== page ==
Activity levels are at all-time highs in Argentina’s prime region for oil and gas production, but equipment and transport bottlenecks are limiting its growth, energy executives said on Thursday at an energy conference.
The Vaca Muerta shale region in the Neuquen province needs more drilling rigs, hydraulic fracturing fleets, water and natural gas pipelines to continue growing, officials from YPF (YPFD.BA), Tecpetrol and PanAmerican Energy said.
“Frac fleet availability is a massive bottleneck,” said Alexandre Ramos, Rystad Energy’s vice president of shale research. “We are seeing historically high gas production in Neuquen, so upcoming expansions are critical to allow Vaca Muerta to satisfy demand,” he said.
The South American country’s gas production so far this year is running 132 million cubic meters per day (mmcmd), according to state-run oil company YPF, below 2004’s peak 142 mmcmd. Crude oil production this year is running at 559,000 barrels per day (bpd), below the peak 847,000 bpd in 1998.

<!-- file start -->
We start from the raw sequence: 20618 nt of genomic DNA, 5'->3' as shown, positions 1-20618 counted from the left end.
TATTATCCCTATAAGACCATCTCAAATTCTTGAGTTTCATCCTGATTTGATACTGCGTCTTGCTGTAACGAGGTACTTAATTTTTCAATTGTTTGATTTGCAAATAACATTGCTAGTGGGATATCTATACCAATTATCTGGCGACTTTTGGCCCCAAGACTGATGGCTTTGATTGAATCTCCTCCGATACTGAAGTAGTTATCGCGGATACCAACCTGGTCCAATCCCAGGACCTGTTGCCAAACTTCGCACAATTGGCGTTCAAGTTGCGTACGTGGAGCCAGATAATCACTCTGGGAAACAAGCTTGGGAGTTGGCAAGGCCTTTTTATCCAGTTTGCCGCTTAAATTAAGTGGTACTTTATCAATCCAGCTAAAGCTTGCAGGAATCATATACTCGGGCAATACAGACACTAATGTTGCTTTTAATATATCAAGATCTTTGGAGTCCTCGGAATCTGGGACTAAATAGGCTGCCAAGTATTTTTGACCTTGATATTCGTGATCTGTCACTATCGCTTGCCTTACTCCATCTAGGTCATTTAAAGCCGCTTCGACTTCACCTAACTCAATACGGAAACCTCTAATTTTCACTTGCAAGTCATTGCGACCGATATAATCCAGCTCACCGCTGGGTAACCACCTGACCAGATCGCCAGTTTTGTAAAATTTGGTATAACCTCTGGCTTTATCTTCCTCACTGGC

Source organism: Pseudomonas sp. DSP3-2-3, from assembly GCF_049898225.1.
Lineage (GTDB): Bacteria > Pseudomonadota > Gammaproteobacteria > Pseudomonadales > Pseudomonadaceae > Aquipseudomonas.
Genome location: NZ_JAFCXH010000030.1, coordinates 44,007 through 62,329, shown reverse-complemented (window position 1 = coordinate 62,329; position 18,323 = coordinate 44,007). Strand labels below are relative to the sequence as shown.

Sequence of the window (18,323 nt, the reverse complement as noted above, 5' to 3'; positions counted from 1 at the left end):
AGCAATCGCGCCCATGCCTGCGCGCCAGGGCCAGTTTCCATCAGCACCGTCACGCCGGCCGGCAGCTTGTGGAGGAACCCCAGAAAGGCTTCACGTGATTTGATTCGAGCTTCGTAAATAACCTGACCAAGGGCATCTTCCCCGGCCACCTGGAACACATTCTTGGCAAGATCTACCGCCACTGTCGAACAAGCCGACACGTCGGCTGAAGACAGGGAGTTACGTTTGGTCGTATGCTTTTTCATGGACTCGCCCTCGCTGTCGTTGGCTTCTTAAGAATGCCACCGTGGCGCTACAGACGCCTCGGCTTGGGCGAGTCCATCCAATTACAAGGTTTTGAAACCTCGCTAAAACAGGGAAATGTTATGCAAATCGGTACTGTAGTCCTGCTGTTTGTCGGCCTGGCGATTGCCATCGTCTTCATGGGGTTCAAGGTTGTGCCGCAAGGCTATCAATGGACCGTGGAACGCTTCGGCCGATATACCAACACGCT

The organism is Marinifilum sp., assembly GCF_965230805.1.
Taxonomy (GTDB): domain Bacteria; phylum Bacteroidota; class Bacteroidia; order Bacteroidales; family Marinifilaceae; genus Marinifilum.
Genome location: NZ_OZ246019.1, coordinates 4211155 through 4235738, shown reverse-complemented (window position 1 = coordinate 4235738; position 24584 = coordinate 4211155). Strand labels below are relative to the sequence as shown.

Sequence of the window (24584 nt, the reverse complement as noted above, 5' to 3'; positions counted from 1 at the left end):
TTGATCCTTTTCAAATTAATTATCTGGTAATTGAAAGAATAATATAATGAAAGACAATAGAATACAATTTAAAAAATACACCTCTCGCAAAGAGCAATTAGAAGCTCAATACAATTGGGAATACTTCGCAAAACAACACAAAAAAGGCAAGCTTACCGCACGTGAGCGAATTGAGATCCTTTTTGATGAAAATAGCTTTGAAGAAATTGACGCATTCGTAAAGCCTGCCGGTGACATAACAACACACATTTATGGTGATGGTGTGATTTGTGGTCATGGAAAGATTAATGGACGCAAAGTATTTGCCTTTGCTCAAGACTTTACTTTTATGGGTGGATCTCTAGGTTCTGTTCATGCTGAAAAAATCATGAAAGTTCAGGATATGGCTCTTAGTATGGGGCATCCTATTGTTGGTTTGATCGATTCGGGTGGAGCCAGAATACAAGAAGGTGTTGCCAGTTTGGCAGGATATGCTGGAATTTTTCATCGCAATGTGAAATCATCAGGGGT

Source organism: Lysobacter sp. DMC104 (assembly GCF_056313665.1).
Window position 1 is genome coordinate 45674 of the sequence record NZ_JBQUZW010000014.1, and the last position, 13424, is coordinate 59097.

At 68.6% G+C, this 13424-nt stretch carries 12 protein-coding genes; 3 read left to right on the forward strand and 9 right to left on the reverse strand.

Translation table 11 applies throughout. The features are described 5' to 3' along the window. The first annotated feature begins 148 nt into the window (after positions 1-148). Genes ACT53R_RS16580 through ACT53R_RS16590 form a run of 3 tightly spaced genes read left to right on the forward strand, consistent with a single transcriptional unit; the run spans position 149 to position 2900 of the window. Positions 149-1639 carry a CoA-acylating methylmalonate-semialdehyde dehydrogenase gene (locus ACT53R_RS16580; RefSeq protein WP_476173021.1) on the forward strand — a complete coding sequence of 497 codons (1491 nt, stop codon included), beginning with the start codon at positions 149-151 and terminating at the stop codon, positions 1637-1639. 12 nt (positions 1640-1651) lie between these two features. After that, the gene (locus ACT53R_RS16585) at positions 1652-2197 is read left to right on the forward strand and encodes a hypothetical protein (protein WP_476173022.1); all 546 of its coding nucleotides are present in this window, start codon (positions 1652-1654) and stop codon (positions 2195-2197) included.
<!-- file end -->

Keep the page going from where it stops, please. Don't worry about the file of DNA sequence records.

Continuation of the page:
There are 34 drilling rigs operating in Vaca Muerta and there is a need for 19 more, said Omar Gutierrez, governor of Neuquen province. The province hopes soon to match the region’s 308,000 bpd oil peak and hit 140 mmcmd of gas by 2030, he said.
Water recycling and other materials will be needed to increase shale output, added Marcelo Robles, a PanAmerican Energy manager.
Horacio Marin, oil producer Tecpetrol’s Exploration and Production chief, said the province could double its crude oil production and grow gas output through 2030 with an additional $7 billion devoted to drilling and completion, and $12 billion in infrastructure investments.
Construction this year will begin on a gas pipeline from Vaca Muerta to hubs in the North which in the next year will ease bottlenecks that have pipeline utilization rates at over 90%. Exports through another gasline to Chile could also help ease the transportation issues.
A second segment of the gas pipeline to the North has not yet been put to auction.